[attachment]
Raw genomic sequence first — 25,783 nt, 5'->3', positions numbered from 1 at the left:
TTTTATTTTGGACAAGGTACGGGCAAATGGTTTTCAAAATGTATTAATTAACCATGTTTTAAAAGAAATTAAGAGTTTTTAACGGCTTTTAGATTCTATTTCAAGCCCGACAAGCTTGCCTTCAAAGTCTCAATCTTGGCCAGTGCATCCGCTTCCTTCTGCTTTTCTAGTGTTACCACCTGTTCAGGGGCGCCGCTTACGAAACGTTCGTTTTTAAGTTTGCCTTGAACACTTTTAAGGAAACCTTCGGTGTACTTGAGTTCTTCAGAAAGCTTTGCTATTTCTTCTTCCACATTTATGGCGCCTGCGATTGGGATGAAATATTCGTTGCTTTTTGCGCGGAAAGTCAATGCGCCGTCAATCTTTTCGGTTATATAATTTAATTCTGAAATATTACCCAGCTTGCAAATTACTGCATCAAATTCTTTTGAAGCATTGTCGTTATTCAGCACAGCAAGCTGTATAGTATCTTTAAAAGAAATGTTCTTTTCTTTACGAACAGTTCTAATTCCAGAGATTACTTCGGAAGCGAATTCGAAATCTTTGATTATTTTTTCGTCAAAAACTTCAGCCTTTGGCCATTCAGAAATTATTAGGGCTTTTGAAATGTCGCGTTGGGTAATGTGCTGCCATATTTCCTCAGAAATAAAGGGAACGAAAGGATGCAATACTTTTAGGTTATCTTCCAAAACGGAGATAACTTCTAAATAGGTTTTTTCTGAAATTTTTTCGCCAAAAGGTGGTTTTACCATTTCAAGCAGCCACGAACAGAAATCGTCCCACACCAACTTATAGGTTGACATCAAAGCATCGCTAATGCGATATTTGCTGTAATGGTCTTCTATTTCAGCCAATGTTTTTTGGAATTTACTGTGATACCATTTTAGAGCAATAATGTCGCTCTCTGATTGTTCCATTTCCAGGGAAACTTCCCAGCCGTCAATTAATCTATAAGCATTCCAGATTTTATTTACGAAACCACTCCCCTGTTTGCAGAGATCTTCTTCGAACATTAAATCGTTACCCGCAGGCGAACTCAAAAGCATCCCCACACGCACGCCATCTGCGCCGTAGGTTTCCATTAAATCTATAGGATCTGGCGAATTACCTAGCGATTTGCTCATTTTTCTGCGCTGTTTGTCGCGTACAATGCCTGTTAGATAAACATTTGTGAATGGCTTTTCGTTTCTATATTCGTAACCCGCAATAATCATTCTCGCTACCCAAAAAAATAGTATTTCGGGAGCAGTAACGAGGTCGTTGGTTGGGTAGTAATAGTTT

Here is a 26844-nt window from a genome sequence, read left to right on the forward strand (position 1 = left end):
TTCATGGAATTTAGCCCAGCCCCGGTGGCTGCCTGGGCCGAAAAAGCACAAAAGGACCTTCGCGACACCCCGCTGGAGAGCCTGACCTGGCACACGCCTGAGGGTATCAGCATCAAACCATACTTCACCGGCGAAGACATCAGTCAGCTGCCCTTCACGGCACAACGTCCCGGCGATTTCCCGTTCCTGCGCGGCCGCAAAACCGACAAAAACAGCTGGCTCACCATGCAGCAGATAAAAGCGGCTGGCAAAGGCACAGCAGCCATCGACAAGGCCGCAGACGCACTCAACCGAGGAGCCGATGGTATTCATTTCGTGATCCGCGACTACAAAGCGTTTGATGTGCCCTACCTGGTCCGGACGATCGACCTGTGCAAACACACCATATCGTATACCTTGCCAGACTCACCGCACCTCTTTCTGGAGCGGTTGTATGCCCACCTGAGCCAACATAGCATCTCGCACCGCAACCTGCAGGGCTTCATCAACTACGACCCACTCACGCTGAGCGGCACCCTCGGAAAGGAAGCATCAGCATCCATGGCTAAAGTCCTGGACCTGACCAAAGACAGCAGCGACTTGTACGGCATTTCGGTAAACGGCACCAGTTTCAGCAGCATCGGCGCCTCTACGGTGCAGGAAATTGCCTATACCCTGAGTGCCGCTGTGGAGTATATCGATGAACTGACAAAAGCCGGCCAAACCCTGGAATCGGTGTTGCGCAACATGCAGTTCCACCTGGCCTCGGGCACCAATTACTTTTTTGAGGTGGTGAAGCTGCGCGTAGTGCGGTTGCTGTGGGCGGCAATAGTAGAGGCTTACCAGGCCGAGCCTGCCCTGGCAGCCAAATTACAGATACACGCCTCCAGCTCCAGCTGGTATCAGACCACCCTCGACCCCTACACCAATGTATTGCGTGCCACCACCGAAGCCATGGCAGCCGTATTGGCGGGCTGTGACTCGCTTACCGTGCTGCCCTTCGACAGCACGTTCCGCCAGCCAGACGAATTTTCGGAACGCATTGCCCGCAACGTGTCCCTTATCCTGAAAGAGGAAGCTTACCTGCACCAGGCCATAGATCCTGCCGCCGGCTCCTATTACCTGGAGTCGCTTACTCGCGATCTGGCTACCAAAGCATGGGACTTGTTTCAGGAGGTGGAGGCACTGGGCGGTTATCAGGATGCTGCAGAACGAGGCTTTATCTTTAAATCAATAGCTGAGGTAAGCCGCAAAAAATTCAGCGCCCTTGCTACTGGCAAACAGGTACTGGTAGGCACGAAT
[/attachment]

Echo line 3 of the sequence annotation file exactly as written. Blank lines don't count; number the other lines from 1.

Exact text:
Here is a 26844-nt window from a genome sequence, read left to right on the forward strand (position 1 = left end):